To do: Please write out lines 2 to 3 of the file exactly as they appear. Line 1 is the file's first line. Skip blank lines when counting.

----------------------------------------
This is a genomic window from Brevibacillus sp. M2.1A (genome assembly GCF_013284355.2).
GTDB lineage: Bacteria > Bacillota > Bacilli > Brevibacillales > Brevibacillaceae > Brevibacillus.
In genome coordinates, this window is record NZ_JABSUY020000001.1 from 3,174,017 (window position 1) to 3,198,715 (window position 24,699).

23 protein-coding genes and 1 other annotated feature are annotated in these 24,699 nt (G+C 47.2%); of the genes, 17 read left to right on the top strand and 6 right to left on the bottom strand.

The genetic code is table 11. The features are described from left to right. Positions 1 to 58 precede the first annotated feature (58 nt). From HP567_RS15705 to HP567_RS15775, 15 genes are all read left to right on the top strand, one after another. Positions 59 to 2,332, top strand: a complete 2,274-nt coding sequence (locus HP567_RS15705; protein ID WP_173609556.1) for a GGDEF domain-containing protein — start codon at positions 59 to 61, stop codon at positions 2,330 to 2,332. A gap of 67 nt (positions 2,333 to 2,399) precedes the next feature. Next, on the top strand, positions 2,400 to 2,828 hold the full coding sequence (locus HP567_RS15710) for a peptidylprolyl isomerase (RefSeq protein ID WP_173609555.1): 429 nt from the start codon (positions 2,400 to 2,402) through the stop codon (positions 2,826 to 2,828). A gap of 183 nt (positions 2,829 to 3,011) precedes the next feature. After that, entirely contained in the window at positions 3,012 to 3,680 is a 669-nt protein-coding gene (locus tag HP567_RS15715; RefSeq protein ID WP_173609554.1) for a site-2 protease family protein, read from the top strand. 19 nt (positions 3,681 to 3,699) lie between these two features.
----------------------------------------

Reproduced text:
GTDB lineage: Bacteria > Bacillota > Bacilli > Brevibacillales > Brevibacillaceae > Brevibacillus.
In genome coordinates, this window is record NZ_JABSUY020000001.1 from 3,174,017 (window position 1) to 3,198,715 (window position 24,699).